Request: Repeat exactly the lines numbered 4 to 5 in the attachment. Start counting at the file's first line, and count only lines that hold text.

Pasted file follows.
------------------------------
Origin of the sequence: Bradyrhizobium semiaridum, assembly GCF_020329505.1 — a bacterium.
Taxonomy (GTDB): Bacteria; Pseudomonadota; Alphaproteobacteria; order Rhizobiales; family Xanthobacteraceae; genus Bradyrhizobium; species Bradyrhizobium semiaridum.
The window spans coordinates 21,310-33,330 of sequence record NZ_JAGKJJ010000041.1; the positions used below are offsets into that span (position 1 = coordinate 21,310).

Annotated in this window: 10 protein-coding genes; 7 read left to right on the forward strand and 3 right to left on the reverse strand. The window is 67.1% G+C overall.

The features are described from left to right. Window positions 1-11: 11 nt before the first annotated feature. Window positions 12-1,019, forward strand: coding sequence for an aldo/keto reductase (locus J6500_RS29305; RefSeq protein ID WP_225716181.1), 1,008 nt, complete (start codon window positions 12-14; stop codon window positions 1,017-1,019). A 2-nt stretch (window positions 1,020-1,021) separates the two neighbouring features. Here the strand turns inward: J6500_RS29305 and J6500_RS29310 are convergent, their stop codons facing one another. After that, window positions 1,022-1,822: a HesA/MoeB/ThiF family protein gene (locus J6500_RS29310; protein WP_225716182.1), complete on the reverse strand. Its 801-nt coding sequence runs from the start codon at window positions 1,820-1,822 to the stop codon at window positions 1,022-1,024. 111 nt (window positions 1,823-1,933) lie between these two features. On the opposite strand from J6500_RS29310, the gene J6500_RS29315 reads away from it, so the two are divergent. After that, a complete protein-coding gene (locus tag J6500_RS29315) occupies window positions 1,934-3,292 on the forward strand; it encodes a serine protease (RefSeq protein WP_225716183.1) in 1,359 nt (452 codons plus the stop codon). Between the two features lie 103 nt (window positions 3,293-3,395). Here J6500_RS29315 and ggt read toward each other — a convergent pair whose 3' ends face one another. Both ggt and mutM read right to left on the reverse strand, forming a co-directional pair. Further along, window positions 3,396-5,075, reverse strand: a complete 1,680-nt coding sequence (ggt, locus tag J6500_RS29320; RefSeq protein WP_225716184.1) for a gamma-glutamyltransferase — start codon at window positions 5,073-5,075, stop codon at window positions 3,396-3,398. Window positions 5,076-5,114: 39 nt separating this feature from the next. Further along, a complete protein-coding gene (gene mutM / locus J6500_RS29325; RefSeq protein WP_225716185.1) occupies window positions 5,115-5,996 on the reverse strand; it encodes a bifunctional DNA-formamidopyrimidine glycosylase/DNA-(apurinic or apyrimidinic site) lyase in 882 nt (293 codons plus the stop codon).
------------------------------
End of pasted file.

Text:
Annotated in this window: 10 protein-coding genes; 7 read left to right on the forward strand and 3 right to left on the reverse strand. The window is 67.1% G+C overall.

The features are described from left to right. Window positions 1-11: 11 nt before the first annotated feature. Window positions 12-1,019, forward strand: coding sequence for an aldo/keto reductase (locus J6500_RS29305; RefSeq protein ID WP_225716181.1), 1,008 nt, complete (start codon window positions 12-14; stop codon window positions 1,017-1,019). A 2-nt stretch (window positions 1,020-1,021) separates the two neighbouring features. Here the strand turns inward: J6500_RS29305 and J6500_RS29310 are convergent, their stop codons facing one another. After that, window positions 1,022-1,822: a HesA/MoeB/ThiF family protein gene (locus J6500_RS29310; protein WP_225716182.1), complete on the reverse strand. Its 801-nt coding sequence runs from the start codon at window positions 1,820-1,822 to the stop codon at window positions 1,022-1,024. 111 nt (window positions 1,823-1,933) lie between these two features. On the opposite strand from J6500_RS29310, the gene J6500_RS29315 reads away from it, so the two are divergent. After that, a complete protein-coding gene (locus tag J6500_RS29315) occupies window positions 1,934-3,292 on the forward strand; it encodes a serine protease (RefSeq protein WP_225716183.1) in 1,359 nt (452 codons plus the stop codon). Between the two features lie 103 nt (window positions 3,293-3,395). Here J6500_RS29315 and ggt read toward each other — a convergent pair whose 3' ends face one another. Both ggt and mutM read right to left on the reverse strand, forming a co-directional pair. Further along, window positions 3,396-5,075, reverse strand: a complete 1,680-nt coding sequence (ggt, locus tag J6500_RS29320; RefSeq protein WP_225716184.1) for a gamma-glutamyltransferase — start codon at window positions 5,073-5,075, stop codon at window positions 3,396-3,398. Window positions 5,076-5,114: 39 nt separating this feature from the next. Further along, a complete protein-coding gene (gene mutM / locus J6500_RS29325; RefSeq protein WP_225716185.1) occupies window positions 5,115-5,996 on the reverse strand; it encodes a bifunctional DNA-formamidopyrimidine glycosylase/DNA-(apurinic or apyrimidinic site) lyase in 882 nt (293 codons plus the stop codon).